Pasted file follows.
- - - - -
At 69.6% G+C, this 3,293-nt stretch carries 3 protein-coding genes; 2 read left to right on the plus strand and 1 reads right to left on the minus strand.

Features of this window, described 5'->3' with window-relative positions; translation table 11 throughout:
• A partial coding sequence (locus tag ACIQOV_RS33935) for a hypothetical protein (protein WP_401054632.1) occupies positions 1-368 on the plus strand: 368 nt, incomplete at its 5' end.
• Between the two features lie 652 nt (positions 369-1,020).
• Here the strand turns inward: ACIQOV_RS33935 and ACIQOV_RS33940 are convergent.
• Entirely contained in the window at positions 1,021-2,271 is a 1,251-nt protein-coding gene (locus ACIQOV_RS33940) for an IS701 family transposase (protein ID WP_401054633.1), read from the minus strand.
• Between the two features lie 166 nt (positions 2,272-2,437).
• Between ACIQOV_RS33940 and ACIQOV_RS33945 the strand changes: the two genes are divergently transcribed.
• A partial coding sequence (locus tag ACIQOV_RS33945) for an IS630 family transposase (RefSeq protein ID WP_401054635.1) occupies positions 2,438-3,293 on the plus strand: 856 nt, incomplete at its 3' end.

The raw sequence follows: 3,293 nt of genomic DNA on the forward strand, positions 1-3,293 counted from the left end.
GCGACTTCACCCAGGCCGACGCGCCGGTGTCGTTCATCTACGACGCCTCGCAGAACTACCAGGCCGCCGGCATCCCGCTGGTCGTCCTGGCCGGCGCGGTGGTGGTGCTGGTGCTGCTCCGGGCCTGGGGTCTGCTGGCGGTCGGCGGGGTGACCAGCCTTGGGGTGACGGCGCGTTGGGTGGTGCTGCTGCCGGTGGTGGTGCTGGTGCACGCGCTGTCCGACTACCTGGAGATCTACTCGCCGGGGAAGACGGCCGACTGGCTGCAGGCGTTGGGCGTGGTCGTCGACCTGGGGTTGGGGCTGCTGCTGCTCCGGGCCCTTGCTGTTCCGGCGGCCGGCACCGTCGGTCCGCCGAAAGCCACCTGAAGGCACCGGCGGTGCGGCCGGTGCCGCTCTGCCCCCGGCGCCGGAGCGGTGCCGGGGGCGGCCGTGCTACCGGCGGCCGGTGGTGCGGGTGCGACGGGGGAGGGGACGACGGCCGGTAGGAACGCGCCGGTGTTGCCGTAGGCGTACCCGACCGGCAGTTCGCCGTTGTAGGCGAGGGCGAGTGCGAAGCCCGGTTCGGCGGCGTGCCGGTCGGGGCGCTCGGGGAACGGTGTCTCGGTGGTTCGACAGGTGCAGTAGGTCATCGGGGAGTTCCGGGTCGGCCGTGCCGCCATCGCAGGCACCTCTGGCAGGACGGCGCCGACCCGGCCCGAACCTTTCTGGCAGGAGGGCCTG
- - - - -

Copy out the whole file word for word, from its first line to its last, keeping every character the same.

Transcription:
At 69.6% G+C, this 3,293-nt stretch carries 3 protein-coding genes; 2 read left to right on the plus strand and 1 reads right to left on the minus strand.

Features of this window, described 5'->3' with window-relative positions; translation table 11 throughout:
• A partial coding sequence (locus tag ACIQOV_RS33935) for a hypothetical protein (protein WP_401054632.1) occupies positions 1-368 on the plus strand: 368 nt, incomplete at its 5' end.
• Between the two features lie 652 nt (positions 369-1,020).
• Here the strand turns inward: ACIQOV_RS33935 and ACIQOV_RS33940 are convergent.
• Entirely contained in the window at positions 1,021-2,271 is a 1,251-nt protein-coding gene (locus ACIQOV_RS33940) for an IS701 family transposase (protein ID WP_401054633.1), read from the minus strand.
• Between the two features lie 166 nt (positions 2,272-2,437).
• Between ACIQOV_RS33940 and ACIQOV_RS33945 the strand changes: the two genes are divergently transcribed.
• A partial coding sequence (locus tag ACIQOV_RS33945) for an IS630 family transposase (RefSeq protein ID WP_401054635.1) occupies positions 2,438-3,293 on the plus strand: 856 nt, incomplete at its 3' end.

The raw sequence follows: 3,293 nt of genomic DNA on the forward strand, positions 1-3,293 counted from the left end.
GCGACTTCACCCAGGCCGACGCGCCGGTGTCGTTCATCTACGACGCCTCGCAGAACTACCAGGCCGCCGGCATCCCGCTGGTCGTCCTGGCCGGCGCGGTGGTGGTGCTGGTGCTGCTCCGGGCCTGGGGTCTGCTGGCGGTCGGCGGGGTGACCAGCCTTGGGGTGACGGCGCGTTGGGTGGTGCTGCTGCCGGTGGTGGTGCTGGTGCACGCGCTGTCCGACTACCTGGAGATCTACTCGCCGGGGAAGACGGCCGACTGGCTGCAGGCGTTGGGCGTGGTCGTCGACCTGGGGTTGGGGCTGCTGCTGCTCCGGGCCCTTGCTGTTCCGGCGGCCGGCACCGTCGGTCCGCCGAAAGCCACCTGAAGGCACCGGCGGTGCGGCCGGTGCCGCTCTGCCCCCGGCGCCGGAGCGGTGCCGGGGGCGGCCGTGCTACCGGCGGCCGGTGGTGCGGGTGCGACGGGGGAGGGGACGACGGCCGGTAGGAACGCGCCGGTGTTGCCGTAGGCGTACCCGACCGGCAGTTCGCCGTTGTAGGCGAGGGCGAGTGCGAAGCCCGGTTCGGCGGCGTGCCGGTCGGGGCGCTCGGGGAACGGTGTCTCGGTGGTTCGACAGGTGCAGTAGGTCATCGGGGAGTTCCGGGTCGGCCGTGCCGCCATCGCAGGCACCTCTGGCAGGACGGCGCCGACCCGGCCCGAACCTTTCTGGCAGGAGGGCCTG